Allow me at this point to explain - in pragmatic terms - why freedom of expression is important and how it does relate to bread and butter issues.
Bill Gates. A genius, no doubt. How he started out is the same as any other human being - with an idea in his mind. The difference is that he was in an environment which allowed him to express himself in the way he preferred - leaving school and going into enterprise. He took the idea of out his mind and expressed it in real, physical, pragmatic terms - and Microsoft Windows was born. It changed the world, or at least how the world communicated, which is no small feat.
Microsoft was set up, a new industry was born, new business opportunity sprang up everywhere. Millions suddenly had jobs. With jobs come income. With income, you put food on the table. You raise a family.
An idea that was just in someone's mind has now become a physical reality and one which has real, pragmatic benefits.
This is how the world has always operated - through the creation of physical reality from ideas first formed in the human mind.
Is it any surprise then that the world looks towards the US and countries with established freedom of expressions tradition?
What then should Singapore do? What then can Singapore learn?
The problem we have in the composition of those who make up our govt is that they are mostly people who are theer because of their coldhearted, pragmatic sense and views of how to run a country. There is no thinker among them. There is no idealist among them. There is no poet, no artiste, no philosopher.
There is no humanity among the PAP govt.
What we need is for the govt to realise that the human being is made up of many facets - especially the spiritual aspect. I am not talking of religion here. I am talking about that part of the human being which essence is 'freedom'.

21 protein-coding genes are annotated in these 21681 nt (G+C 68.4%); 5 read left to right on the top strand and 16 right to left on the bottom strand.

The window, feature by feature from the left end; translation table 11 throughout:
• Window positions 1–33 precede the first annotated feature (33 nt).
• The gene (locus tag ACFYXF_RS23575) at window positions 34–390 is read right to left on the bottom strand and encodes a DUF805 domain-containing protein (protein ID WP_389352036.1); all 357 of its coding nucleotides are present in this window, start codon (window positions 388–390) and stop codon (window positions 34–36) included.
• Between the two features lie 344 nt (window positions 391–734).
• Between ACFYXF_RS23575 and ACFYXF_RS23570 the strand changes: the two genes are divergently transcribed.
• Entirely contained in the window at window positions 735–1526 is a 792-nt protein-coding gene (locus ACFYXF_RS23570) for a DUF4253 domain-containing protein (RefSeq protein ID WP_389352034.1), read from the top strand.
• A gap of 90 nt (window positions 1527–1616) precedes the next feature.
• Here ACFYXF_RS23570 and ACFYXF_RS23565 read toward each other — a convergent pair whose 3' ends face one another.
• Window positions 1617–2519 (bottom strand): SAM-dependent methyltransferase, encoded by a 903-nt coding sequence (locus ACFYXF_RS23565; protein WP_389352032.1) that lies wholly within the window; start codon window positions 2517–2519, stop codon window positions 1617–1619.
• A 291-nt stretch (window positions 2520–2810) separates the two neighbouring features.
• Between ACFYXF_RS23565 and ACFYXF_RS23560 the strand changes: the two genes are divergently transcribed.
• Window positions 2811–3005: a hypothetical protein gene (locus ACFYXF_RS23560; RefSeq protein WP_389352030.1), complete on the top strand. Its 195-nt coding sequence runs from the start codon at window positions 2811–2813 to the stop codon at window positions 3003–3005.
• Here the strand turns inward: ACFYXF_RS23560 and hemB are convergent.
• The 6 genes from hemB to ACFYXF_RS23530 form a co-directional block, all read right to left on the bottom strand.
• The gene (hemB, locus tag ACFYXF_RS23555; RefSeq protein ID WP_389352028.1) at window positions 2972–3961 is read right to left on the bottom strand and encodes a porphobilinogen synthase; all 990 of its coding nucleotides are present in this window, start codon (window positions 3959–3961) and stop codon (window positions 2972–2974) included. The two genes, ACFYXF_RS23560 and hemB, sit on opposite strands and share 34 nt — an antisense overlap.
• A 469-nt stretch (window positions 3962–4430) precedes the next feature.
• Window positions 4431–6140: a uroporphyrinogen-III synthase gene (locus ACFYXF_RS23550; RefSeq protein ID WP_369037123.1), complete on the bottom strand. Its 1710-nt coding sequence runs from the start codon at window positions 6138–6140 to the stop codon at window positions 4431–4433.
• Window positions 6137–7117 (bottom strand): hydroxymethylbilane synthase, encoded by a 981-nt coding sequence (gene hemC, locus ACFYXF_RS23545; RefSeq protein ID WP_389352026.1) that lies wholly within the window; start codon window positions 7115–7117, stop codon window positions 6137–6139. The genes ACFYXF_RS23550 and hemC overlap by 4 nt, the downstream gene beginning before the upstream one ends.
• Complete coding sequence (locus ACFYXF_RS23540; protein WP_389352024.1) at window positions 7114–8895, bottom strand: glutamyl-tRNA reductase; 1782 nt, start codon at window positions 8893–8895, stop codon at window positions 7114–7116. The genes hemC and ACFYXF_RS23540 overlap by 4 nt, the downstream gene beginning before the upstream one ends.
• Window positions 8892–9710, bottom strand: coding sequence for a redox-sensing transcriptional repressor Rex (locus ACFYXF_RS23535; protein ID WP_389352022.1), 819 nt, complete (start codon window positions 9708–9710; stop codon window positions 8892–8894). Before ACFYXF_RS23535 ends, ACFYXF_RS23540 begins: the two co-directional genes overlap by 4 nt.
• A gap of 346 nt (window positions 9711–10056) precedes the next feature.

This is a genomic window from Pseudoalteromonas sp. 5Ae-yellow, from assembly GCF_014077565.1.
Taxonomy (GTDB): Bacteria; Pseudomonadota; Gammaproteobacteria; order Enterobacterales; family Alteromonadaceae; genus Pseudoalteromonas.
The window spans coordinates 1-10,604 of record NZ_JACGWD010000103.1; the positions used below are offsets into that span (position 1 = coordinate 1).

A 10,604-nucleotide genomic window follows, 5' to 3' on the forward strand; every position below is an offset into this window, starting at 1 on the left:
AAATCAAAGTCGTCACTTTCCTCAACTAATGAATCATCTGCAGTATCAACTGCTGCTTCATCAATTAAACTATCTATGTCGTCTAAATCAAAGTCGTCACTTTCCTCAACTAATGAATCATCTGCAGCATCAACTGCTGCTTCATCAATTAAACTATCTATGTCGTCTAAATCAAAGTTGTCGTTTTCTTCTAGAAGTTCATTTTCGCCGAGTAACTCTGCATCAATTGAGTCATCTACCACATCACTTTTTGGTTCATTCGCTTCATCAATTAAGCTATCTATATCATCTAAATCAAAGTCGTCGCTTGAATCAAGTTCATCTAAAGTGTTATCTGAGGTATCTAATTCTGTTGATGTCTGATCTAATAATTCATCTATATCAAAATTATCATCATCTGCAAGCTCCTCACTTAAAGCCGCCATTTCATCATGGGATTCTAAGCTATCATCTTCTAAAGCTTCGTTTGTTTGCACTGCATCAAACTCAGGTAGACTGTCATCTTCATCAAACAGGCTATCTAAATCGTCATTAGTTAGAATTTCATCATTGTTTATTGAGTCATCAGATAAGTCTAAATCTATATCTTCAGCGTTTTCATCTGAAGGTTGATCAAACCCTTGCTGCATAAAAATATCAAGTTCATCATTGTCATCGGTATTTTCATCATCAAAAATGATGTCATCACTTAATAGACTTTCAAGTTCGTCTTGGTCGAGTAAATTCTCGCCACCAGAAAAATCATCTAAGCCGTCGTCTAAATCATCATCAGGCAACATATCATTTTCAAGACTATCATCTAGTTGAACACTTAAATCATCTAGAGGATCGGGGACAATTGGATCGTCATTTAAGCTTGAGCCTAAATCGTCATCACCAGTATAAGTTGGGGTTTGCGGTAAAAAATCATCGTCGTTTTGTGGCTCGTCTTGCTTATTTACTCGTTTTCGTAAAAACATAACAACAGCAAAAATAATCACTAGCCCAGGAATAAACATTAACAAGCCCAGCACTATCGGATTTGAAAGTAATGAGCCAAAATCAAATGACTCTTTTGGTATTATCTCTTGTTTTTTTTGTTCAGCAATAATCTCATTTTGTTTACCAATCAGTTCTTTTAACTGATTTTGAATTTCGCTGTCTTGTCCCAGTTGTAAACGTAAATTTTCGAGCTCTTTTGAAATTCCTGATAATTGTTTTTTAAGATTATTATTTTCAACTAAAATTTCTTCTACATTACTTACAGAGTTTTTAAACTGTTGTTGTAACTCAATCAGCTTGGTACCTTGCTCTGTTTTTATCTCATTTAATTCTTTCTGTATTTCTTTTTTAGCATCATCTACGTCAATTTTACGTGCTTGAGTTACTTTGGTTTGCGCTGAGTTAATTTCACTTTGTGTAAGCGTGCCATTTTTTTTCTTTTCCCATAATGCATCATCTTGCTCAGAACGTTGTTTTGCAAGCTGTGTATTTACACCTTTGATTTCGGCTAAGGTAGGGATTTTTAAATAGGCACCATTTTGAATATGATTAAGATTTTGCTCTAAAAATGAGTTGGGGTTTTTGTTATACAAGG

The human spirit is a free spirit.
Caging it, restricting it, controlling it, disempowering it leads to dullness, sloth and dependency. It is time we realise this.
It is said that "If you do not let go of fear, fear will not let go of you."
In this case, it is not the people who are fearful. Indeed, it is the people who are calling for the govt to let go!
The fear resides in the govt.
If the PAP has the interests of the country - and Singaporeans - at heart, then it should - MUST - overcome this fear of losing control and allow the human mind to express itself freely.
For if the govt continues to stifle and restrain and restrict such free expression, it will only bode ill for the future of Singapore.
Freedom to express oneself can and will result in new ideas for industry and enterprise.
Continuation to curtail and control expression will lead to the numbing of minds... as even Lee Kuan Yew himself once believed:
"Let us get down to fundamentals. Is this an open, or is this a closed society? Is it a society where men can preach ideas - novel, unorthodox, heresies, to established churches and established governments - where there is a constant contest for men's hearts and minds on the basis of what is right, of what is just, of what is in the national interests, or is it a closed society where the mass media - the newspapers, the journals, publications, TV, radio - either bound by sound or by sight, or both sound and sight, men's minds are fed with a constant drone of sycophantic support for a particular orthodox political philosophy?
(Lee Kuan Yew, Before Singapore's independence, Malaysian Parliamentary Debates, Dec 18, 1964 )